Although the practice of establishing charity schools for the poor by private donors had begun in Elizabethan times, a great increase in numbers occurred towards the end of the 17th cent. The main object was religious and moral, as well as enabling the poor to earn a livelihood. The Society for Promoting Christian Knowledge (SPCK), at its first meeting in 1699, considered how best to establish ‘Catechetical Schools’ in every parish in London. Children between the ages of 7 and 12 were admitted. Teaching was from 7.00 to 11.00 in the morning and 1.00 to 5.00 in the afternoon. However, by 1760 the charity school movement was faltering.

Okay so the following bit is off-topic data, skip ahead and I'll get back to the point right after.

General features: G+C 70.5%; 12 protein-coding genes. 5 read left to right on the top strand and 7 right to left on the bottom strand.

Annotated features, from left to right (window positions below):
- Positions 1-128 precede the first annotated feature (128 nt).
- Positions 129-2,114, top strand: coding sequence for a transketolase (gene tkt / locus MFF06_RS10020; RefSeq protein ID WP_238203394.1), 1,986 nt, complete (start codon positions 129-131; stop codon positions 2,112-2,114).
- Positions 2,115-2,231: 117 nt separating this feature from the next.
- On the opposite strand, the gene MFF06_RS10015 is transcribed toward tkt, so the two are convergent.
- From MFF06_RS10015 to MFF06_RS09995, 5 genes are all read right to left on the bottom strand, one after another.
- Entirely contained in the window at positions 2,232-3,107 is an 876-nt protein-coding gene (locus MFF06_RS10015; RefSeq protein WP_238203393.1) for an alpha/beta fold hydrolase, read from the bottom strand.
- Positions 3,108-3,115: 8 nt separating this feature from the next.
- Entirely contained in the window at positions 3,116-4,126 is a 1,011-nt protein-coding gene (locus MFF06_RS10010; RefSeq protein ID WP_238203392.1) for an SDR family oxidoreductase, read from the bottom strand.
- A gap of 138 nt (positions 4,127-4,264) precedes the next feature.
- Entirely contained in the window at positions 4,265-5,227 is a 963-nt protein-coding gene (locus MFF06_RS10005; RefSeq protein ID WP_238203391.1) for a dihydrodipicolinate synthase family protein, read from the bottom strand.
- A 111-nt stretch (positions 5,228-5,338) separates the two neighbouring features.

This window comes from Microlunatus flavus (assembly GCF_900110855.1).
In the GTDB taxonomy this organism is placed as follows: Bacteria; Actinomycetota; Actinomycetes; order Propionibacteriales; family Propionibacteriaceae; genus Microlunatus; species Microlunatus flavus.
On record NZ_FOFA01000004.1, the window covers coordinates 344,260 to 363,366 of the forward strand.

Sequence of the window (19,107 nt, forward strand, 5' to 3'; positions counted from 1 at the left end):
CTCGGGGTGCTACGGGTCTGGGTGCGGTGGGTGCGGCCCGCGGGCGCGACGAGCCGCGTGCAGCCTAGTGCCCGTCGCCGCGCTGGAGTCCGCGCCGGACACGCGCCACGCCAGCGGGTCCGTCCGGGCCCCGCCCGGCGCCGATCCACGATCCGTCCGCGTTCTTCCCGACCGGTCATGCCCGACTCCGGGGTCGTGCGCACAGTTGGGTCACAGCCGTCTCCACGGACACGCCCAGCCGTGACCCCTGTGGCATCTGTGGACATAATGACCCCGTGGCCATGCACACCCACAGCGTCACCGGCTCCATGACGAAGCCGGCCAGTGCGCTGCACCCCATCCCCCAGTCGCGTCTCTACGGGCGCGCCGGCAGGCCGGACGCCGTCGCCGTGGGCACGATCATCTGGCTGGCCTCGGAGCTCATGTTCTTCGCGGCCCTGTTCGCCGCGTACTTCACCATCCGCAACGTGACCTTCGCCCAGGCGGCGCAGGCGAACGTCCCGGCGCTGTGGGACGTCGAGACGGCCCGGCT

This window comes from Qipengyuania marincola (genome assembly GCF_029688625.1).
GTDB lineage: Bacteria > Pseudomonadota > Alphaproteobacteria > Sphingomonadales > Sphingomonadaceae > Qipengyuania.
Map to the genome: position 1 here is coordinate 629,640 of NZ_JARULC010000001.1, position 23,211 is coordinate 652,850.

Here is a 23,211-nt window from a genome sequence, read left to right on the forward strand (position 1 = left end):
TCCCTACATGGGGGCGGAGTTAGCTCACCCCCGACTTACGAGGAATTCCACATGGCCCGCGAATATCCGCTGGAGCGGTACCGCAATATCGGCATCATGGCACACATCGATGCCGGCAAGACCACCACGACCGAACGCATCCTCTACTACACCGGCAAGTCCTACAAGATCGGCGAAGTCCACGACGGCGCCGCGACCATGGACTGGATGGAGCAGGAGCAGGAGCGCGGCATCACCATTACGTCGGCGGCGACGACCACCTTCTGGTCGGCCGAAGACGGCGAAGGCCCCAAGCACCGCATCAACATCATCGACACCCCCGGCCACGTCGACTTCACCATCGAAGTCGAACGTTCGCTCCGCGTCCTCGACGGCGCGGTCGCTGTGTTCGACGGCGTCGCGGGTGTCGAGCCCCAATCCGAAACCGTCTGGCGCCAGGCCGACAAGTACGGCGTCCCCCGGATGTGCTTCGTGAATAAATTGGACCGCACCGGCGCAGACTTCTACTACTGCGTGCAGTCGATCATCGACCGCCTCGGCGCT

Subjects: European History — British History.